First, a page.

Jean Kilbourne, ad critic and 'Lecturer of the Year,' to speak
Internationally recognized for her pioneering work on how advertising represents alcohol, tobacco and the image of women, author Jean Kilbourne offers a slide presentation titled The Naked Truth: Advertising’s Image of Women at 7 p.m. Wednesday, Jan. 28, in the Olin Arts Center Concert Hall, 75 Russell St.
The presentation by Kilbourne, twice named “Lecturer of the Year” by the National Association of Campus Activities, explores the relationship of media images to actual problems in society — violence, sexual abuse of children, rape and sexual harassment, pornography and censorship, teenage pregnancy, addiction and eating disorders.
The event is open to the public at no cost. It’s sponsored by the Bates Eating Awareness Association, the offices of the dean of faculty and the president, the departments of psychology and sociology, the Center for Service-Learning, the college Health Center and the Psychology Club.
A widely published writer and speaker, Kilbourne is the author of Can’t Buy My Love: How Advertising Changes the Way We Think and Feel(Simon & Schuster, 2000), called by Publishers Weekly “a profound work that is required reading for informed consumers.” It won the Distinguished Publication Award from the Association for Women in Psychology.
Kilbourne is also known for her award-winning film and video documentaries Killing Us Softly, Slim Hopes and Calling the Shots. A visiting research scholar at the Wellesley Centers for Women, she lives in Boston, Mass.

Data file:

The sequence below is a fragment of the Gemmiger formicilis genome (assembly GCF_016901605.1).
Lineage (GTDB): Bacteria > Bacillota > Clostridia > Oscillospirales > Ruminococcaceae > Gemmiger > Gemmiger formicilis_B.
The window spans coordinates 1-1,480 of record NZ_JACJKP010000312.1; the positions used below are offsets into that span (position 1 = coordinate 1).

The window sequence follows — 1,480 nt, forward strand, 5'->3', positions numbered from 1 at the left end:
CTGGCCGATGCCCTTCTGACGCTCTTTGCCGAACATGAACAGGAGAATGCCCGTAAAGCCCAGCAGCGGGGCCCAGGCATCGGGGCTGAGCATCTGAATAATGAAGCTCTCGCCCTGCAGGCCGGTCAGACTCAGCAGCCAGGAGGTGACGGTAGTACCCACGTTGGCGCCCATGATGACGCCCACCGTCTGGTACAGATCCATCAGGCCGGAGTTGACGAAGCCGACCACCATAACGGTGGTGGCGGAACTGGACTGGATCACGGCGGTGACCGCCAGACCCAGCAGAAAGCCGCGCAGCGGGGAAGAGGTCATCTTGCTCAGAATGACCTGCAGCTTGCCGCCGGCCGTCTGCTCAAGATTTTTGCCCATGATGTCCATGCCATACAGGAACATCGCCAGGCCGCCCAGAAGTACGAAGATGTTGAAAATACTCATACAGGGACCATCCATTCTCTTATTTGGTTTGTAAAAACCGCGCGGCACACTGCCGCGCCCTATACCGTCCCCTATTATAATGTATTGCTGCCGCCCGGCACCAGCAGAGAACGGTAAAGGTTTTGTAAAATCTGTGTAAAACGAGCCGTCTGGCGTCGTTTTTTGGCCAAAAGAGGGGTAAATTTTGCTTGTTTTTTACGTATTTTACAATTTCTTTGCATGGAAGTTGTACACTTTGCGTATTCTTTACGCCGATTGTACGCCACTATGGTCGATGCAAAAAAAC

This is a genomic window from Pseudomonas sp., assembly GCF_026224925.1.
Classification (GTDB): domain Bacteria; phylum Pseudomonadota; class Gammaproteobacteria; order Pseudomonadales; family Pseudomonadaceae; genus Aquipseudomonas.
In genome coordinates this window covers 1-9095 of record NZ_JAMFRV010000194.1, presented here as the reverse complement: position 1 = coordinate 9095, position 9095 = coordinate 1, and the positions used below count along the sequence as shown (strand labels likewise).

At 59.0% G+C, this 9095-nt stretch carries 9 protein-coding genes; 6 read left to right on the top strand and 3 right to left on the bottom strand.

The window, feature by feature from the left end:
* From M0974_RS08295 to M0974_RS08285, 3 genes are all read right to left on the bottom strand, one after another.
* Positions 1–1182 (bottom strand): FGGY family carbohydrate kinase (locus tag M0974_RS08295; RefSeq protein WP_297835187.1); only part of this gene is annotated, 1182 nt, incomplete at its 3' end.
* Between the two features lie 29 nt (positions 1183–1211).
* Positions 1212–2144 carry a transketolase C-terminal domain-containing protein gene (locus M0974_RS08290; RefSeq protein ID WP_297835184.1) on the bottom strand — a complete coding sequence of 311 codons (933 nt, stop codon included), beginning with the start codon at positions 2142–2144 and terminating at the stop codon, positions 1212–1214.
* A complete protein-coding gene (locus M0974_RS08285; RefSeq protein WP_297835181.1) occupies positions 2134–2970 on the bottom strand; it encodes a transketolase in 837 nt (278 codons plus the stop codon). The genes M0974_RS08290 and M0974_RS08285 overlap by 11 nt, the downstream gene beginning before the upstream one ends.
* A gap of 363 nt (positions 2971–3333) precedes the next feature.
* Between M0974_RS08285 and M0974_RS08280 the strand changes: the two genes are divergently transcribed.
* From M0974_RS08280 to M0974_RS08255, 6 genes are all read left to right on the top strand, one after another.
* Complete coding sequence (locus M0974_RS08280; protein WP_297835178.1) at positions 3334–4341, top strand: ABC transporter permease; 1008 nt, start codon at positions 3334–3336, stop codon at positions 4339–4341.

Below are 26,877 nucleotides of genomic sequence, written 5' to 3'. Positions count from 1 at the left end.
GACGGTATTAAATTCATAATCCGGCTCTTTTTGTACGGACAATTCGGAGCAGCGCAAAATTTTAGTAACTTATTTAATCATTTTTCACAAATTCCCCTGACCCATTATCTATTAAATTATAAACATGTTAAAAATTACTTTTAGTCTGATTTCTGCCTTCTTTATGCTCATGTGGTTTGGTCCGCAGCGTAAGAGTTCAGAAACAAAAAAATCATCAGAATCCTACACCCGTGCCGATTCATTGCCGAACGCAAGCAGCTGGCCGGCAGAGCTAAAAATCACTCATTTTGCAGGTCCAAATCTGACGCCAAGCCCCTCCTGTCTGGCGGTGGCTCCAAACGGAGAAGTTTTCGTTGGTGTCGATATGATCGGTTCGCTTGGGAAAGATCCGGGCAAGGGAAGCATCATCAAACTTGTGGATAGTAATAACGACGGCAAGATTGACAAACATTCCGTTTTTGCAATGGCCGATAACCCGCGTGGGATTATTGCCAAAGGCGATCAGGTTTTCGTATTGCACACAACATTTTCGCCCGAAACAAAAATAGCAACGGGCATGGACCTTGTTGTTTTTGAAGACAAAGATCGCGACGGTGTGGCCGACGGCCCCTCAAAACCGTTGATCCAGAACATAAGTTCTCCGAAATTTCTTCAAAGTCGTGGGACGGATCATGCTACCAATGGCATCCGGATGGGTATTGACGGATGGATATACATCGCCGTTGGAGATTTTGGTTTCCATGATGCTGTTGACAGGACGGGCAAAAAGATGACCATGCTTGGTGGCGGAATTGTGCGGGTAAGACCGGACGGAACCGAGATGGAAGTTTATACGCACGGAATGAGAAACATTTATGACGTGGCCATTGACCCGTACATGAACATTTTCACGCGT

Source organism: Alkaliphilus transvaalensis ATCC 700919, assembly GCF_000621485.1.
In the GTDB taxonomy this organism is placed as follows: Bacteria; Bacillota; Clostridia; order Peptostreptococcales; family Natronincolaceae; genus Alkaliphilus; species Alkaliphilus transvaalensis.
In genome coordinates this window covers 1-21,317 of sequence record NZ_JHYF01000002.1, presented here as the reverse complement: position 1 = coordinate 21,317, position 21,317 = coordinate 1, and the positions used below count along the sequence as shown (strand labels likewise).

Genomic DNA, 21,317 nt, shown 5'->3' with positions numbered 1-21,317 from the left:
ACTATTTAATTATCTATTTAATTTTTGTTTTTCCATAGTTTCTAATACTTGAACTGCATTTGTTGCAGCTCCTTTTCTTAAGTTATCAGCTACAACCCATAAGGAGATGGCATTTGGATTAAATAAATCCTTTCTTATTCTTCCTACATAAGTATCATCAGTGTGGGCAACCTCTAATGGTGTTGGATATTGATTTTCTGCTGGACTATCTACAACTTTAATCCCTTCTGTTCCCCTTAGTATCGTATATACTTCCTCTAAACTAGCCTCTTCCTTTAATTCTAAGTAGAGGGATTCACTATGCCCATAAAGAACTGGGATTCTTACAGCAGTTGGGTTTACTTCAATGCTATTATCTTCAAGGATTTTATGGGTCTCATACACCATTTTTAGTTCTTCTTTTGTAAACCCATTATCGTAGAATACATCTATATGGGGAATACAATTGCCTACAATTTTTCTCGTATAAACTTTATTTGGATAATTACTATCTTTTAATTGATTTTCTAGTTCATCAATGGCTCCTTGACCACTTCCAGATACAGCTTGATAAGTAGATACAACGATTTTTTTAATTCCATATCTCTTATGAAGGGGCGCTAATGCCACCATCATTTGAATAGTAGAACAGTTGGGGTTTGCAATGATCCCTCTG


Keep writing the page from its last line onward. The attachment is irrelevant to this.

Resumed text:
Kilbourne has lectured at more than one-third of all the colleges and universities in the United States and all of the major universities in Canada, as well as scores of private and public schools. She’s known for her wit and warmth and her ability to present provocative topics in a way that unites rather than divides, encourages dialogue, and moves and empowers people to take action in their own and in society’s interest.
An editorial writer in AdWeek magazine wrote of Kilbourne, “After listening to [her], I would never doubt her intellectual honesty. While she bills herself as a critic of advertising, she is more akin to a prophet calling out in the wilderness for fundamental change in the way we communicate publicly with one another.”
Kilbourne is nationally recognized as an expert on addictions, gender issues and the media. She served as an advisor to former Surgeons General C. Everett Koop and Antonia Novello and has testified before Congress. In 1993 she was appointed by the U.S. secretary of health and human services to the prestigious National Advisory Council on Alcohol Abuse and Alcoholism.
She has been deeply involved in the national campaign to stop the marketing of tobacco products to young people, and was the sole expert featured in a 1996 television special on this issue hosted by President Clinton and Linda Ellerbee.